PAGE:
The year 2021 comes into play when spoiler alert Charlotte is sworn in as the first female president, while her new husband Fred (who changed his surname to Field) becomes "First Mister." Critics gave Long Shot a Fresh 81% rating, calling it a "sharp and deceptively layered comedy," while audiences gave it a 74% score. The box office was less impressive, as Long Shot bombed with $30 million domestically and $53 million worldwide on a $40 million budget. In 2020, Senator Kamala Harris was elected as the first female vice president, and her term begins in 2021. However, she appears to be happily married to California attorney Douglas Emhoff, not her speechwriter or Seth Rogen.

It's All About Love earned a frosty reception

The year is 2021 (but you knew that). Earth is in the midst of an ice age, with summertime snowfall, a plunging economy, and an unidentified cause killing people by the millions. Alas, all this apocalyptic doom and gloom is just the backdrop for the It's All About Love's real plot. Joaquin Phoenix and Claire Danes star in this 2003 sci-fi drama from writer-director Thomas Vinterberg as a couple in the midst of a divorce. Danes plays a soon-to-be retired figure skater whose family has cloned her so they can continue to make money from her. Unfortunately, they'll have to kill the original first — dun, dun, DUN! 

So the filmmakers and stars were definitely throwing a Hail Mary pass with this one, and it didn't land. Like, at all. It's All About Love earned an atrocious 19% critics' score and 27% audience score on Rotten Tomatoes, with critics calling it "dramatically inert and narratively incoherent."  Moviegoers were even meaner, tanking It's All About Love with $5,494. We're not missing a zero. You could buy a used car with 200,000 miles on it that costs more than It's All About Love's box office. However, the bad economy this 2003 movie predicted would occur with the Great Recession of 2008, while we're currently in the throes of climate change. And while cloning humans isn't as easily or commonly done as It's All About Love predicted (as far as we know), Stat reports it is possible.

Johnny Mnemonic is glorious cyberpunk insanity

Before John Wick and Neo, there was Keanu Reeves' forgotten iconic character — Johnny Mnemonic. His name isn't "Mnemonic," that's what he is, which in this film's vision of 2021 is a human hard drive. Johnny has been hired to transport 320GB in his brain, but evil corporations are willing to cut off his head to get the information inside, which may be the key to defeating a horrible pandemic. Johnny must join forces with Henry Rollins as a drug-dealing doctor and Ice-T, who's playing the Fagan-like leader of a rebel street army in this Dickensian dystopia, all while he's being hunted by laser whip-wielding yakuza and a sadistic cyborg preacher played by Dolph Lundgren, who spews psychotic sermons while murdering people with Bowie knife made from a crucifix. Did you get all that?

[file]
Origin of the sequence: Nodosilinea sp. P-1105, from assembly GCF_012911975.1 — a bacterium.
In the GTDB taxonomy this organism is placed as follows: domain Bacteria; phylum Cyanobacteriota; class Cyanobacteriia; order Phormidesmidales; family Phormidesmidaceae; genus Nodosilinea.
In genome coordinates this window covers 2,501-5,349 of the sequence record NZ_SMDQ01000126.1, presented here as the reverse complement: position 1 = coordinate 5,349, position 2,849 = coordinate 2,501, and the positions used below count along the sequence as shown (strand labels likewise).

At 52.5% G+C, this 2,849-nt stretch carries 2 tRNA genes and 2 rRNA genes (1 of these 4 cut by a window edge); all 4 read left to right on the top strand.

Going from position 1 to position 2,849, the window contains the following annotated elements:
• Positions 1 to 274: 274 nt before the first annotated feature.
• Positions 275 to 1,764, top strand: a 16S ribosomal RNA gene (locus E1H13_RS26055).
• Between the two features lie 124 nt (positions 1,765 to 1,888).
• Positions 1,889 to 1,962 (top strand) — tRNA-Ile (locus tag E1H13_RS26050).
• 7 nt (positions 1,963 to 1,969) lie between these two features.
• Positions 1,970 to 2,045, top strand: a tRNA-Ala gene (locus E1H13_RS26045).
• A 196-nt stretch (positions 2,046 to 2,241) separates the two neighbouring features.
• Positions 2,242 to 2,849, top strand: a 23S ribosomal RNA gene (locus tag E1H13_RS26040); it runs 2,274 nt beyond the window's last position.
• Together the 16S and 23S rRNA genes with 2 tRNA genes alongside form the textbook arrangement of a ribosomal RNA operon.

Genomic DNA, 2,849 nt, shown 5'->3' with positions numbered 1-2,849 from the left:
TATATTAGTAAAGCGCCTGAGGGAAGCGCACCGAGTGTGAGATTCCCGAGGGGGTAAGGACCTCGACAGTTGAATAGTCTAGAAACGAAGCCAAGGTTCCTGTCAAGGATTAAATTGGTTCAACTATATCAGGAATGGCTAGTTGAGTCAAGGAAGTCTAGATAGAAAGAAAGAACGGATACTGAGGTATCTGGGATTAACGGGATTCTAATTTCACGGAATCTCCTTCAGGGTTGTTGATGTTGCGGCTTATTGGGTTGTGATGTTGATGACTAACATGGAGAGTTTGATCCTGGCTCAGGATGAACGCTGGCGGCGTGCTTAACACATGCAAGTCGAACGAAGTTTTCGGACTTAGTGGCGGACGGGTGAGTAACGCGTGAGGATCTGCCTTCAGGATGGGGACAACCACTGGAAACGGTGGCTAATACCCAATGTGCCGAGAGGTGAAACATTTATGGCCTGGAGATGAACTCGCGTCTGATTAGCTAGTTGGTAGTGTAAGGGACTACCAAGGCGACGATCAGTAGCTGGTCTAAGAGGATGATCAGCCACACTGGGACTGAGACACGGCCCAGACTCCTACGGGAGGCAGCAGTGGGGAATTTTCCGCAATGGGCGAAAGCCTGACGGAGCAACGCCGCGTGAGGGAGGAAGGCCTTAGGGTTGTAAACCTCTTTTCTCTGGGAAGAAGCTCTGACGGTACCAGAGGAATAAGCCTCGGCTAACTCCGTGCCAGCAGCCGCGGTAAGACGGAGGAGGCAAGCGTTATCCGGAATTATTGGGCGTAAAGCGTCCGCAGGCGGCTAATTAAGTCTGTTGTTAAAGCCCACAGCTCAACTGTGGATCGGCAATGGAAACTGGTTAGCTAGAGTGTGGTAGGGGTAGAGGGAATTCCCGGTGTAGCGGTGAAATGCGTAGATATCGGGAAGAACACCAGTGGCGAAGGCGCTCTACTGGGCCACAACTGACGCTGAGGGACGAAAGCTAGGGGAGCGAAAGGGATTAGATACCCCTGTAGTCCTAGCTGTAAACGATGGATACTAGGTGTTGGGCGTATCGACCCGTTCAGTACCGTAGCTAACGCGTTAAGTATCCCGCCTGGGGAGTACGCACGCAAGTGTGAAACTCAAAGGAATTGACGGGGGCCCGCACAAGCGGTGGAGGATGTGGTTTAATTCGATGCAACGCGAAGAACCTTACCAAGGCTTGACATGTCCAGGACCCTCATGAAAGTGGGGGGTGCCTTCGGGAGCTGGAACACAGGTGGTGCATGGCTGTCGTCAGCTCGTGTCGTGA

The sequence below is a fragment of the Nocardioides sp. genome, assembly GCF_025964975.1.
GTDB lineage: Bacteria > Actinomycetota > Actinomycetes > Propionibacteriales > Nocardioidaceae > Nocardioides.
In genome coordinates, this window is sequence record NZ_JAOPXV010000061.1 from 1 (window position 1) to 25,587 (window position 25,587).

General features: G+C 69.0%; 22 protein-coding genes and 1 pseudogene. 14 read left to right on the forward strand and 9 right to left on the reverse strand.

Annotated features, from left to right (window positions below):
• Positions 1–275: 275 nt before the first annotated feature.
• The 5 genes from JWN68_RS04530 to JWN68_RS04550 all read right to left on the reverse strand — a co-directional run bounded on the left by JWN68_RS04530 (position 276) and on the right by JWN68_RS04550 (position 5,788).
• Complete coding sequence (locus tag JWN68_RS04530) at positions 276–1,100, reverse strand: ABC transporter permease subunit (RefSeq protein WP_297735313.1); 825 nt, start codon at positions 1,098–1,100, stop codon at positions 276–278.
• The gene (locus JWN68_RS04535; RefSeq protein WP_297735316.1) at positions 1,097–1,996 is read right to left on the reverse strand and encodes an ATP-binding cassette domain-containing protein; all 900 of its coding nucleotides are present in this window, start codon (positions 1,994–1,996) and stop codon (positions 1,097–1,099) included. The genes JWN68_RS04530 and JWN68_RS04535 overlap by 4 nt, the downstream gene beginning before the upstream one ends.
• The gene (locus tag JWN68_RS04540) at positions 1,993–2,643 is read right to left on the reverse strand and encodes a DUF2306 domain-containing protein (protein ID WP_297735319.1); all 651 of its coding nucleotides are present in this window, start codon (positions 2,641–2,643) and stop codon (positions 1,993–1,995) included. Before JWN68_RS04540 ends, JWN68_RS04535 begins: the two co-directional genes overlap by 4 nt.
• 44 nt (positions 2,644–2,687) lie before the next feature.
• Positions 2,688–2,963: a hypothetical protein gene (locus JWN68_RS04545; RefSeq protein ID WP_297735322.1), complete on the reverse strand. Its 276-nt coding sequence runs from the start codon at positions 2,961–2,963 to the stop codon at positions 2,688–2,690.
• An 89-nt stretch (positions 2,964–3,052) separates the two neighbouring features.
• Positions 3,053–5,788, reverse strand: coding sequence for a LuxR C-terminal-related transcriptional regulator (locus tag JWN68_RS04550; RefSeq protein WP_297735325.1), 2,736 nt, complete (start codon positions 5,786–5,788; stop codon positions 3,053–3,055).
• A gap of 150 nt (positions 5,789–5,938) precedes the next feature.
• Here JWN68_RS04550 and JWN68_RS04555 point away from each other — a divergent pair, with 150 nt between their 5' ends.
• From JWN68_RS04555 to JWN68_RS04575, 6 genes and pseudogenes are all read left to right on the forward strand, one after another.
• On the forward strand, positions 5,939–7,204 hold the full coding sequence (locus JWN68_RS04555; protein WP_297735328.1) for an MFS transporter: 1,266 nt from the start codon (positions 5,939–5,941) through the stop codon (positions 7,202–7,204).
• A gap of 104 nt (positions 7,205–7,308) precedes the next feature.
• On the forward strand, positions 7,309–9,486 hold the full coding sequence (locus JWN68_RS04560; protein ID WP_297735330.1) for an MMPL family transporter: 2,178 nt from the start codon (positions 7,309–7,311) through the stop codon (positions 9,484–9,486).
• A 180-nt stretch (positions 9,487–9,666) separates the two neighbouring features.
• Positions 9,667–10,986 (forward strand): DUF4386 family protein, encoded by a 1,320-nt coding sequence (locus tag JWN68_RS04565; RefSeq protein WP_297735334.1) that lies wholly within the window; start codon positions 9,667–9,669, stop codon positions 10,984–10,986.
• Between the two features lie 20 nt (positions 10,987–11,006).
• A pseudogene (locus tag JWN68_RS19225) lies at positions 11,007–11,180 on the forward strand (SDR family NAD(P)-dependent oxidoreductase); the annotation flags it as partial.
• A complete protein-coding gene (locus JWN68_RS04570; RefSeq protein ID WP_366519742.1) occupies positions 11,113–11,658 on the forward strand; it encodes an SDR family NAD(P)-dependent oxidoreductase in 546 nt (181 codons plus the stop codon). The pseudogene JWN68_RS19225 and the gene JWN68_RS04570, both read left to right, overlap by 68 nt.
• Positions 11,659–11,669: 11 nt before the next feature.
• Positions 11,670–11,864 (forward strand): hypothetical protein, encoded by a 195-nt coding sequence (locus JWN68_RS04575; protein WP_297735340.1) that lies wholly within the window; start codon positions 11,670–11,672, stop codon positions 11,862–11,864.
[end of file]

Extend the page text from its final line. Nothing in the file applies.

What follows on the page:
As magnificently bonkers as that sounds, that's not even the craziest part! Seriously, if you only take one thing away from this article, it's that you need to watch this glorious movie right now. Four years before Reeves set cyberpunks' hearts aflutter with The Matrix, he jumped into the same dystopian waters, though Johnny Mnemonic wasn't nearly as successful, inexplicably earning a horrid 12% Tomatometer score and $19 million box office. Not sure what movie they were watching, but Johnny Mnemonic was wronged. As happy as we are with The Matrix, in another life, this movie got the same praise. We can't predict the future, but we can say Johnny Mnemonic deserves to be rediscovered.

Krasinski predicts 2021 is going to be A Quiet Place

Following the surprising smash success of A Quiet Place in 2018 ($188 million domestic and $335 million worldwide), writer-director John Krasinski's A Quiet Place Part II was set to dominate the spring on its March 18, 2020 opening ... but then the whole global pandemic thing happened and, well, yeah. A Quiet Place Part II was postponed and appears to have finally landed in place for an April 21, 2021 release date, one year and a month after its original release date. This is appropriate, as A Quiet Place actually takes place in 2021. 

While the first part of the movie occurs in 2020, the bulk takes place one year later, as the Abbott family attempts to both navigate the end of the world and grieve over their dead son who was killed by the film's antagonists, alien monsters known as "Angels of Death." What makes them so awful? Well, don't read this article out loud unless you want to find out. The alien Angels of Death are carnivorous super predators who are highly sensitive to sound, basically anything above a whisper (which hopefully keeps people from talking during the movie). While we can't say for certain that there are aliens who feast on human flesh and attack on sound, several animals hunt using sound with sonar-like echolocation, including bats and dolphins. There's no evidence to suggest that bats or dolphins hunt humans, but honestly, nothing would surprise us at this point.